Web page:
Paper No. 7
Presentation Time: 3:10 PM
INFLUENCE OF ORGANIC PROVENANCE AND PRESERVATION ON THE CARBON ISOTOPE VARIATIONS OF DISPERSED ORGANICS IN ANCIENT FLOODPLAIN SEDIMENTS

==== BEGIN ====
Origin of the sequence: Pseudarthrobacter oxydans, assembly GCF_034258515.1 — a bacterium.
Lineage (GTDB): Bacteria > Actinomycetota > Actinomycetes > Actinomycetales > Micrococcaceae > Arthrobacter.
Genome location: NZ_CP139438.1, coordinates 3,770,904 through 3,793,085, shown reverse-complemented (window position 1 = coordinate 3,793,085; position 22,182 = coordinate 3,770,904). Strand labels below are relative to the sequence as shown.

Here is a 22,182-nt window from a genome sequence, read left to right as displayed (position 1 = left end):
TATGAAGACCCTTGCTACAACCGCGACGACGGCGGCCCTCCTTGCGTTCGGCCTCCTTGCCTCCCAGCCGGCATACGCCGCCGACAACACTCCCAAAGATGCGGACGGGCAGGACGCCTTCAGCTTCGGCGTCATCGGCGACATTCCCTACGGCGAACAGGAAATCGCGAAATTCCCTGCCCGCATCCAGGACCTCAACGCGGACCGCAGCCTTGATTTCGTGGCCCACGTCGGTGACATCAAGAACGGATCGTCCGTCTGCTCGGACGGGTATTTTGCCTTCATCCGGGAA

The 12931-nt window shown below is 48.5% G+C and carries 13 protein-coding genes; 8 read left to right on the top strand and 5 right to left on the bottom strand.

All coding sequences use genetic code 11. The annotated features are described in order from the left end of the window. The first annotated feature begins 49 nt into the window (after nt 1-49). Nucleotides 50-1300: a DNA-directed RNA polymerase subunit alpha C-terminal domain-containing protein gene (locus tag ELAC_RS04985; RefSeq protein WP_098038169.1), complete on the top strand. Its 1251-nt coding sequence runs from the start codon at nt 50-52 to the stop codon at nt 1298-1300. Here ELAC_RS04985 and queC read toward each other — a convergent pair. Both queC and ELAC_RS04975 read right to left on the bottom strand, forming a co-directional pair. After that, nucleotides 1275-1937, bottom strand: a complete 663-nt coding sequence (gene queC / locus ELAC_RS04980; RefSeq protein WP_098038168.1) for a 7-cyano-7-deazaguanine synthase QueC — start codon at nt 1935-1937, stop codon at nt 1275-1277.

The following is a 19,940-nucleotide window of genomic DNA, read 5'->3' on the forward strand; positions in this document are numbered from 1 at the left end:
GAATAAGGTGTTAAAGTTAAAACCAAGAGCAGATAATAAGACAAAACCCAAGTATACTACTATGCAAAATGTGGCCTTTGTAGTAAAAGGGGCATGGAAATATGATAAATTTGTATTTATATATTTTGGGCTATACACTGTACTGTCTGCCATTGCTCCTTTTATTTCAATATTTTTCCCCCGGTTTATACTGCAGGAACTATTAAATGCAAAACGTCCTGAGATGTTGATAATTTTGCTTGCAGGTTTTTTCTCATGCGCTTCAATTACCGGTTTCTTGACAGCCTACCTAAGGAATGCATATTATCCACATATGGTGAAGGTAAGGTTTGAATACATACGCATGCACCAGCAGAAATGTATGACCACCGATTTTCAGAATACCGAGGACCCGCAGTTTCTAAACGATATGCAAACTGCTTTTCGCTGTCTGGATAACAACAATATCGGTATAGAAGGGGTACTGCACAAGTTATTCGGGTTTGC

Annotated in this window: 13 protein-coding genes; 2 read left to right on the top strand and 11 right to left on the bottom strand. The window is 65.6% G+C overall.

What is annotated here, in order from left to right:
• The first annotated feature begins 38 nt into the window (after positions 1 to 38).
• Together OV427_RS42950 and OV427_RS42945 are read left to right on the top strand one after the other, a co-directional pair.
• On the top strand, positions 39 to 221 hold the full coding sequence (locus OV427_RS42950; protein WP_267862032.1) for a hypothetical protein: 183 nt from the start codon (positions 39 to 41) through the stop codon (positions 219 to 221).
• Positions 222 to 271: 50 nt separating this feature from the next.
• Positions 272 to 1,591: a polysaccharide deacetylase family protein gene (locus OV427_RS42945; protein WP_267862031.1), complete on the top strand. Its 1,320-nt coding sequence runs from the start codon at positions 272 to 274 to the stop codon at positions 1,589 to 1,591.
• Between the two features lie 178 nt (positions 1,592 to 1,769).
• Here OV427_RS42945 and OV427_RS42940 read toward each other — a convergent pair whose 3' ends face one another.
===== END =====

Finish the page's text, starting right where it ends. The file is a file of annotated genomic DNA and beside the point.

Insufficient understanding of the portfolio of controls influencing bulk carbon isotopic variations in dispersed organic matter from floodplain sediments (δ13CDOM) limits the potential of this tool for paleoenvironmental reconstruction. We sampled sedimentary rocks spanning the Paleocene Eocene Thermal Maximum (PETM) in two well-studied locations – Polecat Bench (PB) and Highway 16 (HW16) – in the Bighorn Basin. At both sites δ13CDOM records of the carbon isotope excursion (CIE) differs from the δ13C from other substrates because rapid isotopic fluctuations and individual ‘outlier’ δ13CDOM values are superimposed on the general pattern of isotopic change through the CIE. For each location we separated organo-mineral fractions (MOM), concentrated macerals from 20 stratigraphic levels and analyzed the carbon isotope ratio (δ13C) of each fraction. At both sites the δ13C of the fine and coarse MOM differ significantly from each other and from δ13CDOM. Concentration-weighted mixing of these isotopically distinct MOM explains high resolution δ13CDOM fluctuations observed at both sites, but does not explain δ13CDOM outlier values observed at HW16. We analyzed the thermal maturity and quantified the different types of macerals present in the POM. At PB, macerals display homogeneous thermal maturity, but the proportion of isotopically distinct vitrinite and liptinite varies between facies. At HW16, we identified two thermally and isotopically distinct populations of macerals interpreted as being autochthonous and recycled organic matter. Variation in the mixing of these fractions explains some of the isotopic anomalies observed in the δ13CDOM record at HW16.